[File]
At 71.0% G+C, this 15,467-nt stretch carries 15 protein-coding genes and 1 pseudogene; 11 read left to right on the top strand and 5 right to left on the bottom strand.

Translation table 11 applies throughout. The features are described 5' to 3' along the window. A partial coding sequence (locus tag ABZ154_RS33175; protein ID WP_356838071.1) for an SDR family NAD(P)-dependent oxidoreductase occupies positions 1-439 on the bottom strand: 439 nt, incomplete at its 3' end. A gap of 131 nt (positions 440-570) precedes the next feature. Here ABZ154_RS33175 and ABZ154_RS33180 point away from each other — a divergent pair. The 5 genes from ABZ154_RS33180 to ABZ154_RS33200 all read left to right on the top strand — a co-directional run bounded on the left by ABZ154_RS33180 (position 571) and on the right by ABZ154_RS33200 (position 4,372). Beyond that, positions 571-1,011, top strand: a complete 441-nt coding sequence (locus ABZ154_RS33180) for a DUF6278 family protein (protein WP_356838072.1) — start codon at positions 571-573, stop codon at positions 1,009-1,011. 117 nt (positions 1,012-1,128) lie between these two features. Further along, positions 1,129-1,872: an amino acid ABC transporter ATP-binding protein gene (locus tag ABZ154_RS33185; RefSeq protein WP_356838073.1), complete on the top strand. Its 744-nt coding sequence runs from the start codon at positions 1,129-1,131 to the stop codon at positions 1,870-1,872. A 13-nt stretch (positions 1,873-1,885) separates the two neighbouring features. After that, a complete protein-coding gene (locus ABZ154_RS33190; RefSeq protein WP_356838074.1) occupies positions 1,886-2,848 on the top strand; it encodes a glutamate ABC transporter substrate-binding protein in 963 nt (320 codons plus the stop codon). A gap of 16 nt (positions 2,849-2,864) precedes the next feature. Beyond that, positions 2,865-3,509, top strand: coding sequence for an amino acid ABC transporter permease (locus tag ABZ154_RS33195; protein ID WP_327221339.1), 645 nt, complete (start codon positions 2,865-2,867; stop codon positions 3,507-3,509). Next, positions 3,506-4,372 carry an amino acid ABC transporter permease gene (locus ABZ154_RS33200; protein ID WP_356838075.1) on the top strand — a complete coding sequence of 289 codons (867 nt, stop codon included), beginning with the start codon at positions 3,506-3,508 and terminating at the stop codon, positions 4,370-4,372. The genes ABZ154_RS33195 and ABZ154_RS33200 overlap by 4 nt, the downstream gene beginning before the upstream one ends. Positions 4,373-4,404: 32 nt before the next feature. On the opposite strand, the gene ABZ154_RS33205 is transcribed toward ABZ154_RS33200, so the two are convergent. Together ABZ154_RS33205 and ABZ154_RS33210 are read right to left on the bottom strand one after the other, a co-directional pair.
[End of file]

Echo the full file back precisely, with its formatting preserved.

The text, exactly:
At 71.0% G+C, this 15,467-nt stretch carries 15 protein-coding genes and 1 pseudogene; 11 read left to right on the top strand and 5 right to left on the bottom strand.

Translation table 11 applies throughout. The features are described 5' to 3' along the window. A partial coding sequence (locus tag ABZ154_RS33175; protein ID WP_356838071.1) for an SDR family NAD(P)-dependent oxidoreductase occupies positions 1-439 on the bottom strand: 439 nt, incomplete at its 3' end. A gap of 131 nt (positions 440-570) precedes the next feature. Here ABZ154_RS33175 and ABZ154_RS33180 point away from each other — a divergent pair. The 5 genes from ABZ154_RS33180 to ABZ154_RS33200 all read left to right on the top strand — a co-directional run bounded on the left by ABZ154_RS33180 (position 571) and on the right by ABZ154_RS33200 (position 4,372). Beyond that, positions 571-1,011, top strand: a complete 441-nt coding sequence (locus ABZ154_RS33180) for a DUF6278 family protein (protein WP_356838072.1) — start codon at positions 571-573, stop codon at positions 1,009-1,011. 117 nt (positions 1,012-1,128) lie between these two features. Further along, positions 1,129-1,872: an amino acid ABC transporter ATP-binding protein gene (locus tag ABZ154_RS33185; RefSeq protein WP_356838073.1), complete on the top strand. Its 744-nt coding sequence runs from the start codon at positions 1,129-1,131 to the stop codon at positions 1,870-1,872. A 13-nt stretch (positions 1,873-1,885) separates the two neighbouring features. After that, a complete protein-coding gene (locus ABZ154_RS33190; RefSeq protein WP_356838074.1) occupies positions 1,886-2,848 on the top strand; it encodes a glutamate ABC transporter substrate-binding protein in 963 nt (320 codons plus the stop codon). A gap of 16 nt (positions 2,849-2,864) precedes the next feature. Beyond that, positions 2,865-3,509, top strand: coding sequence for an amino acid ABC transporter permease (locus tag ABZ154_RS33195; protein ID WP_327221339.1), 645 nt, complete (start codon positions 2,865-2,867; stop codon positions 3,507-3,509). Next, positions 3,506-4,372 carry an amino acid ABC transporter permease gene (locus ABZ154_RS33200; protein ID WP_356838075.1) on the top strand — a complete coding sequence of 289 codons (867 nt, stop codon included), beginning with the start codon at positions 3,506-3,508 and terminating at the stop codon, positions 4,370-4,372. The genes ABZ154_RS33195 and ABZ154_RS33200 overlap by 4 nt, the downstream gene beginning before the upstream one ends. Positions 4,373-4,404: 32 nt before the next feature. On the opposite strand, the gene ABZ154_RS33205 is transcribed toward ABZ154_RS33200, so the two are convergent. Together ABZ154_RS33205 and ABZ154_RS33210 are read right to left on the bottom strand one after the other, a co-directional pair.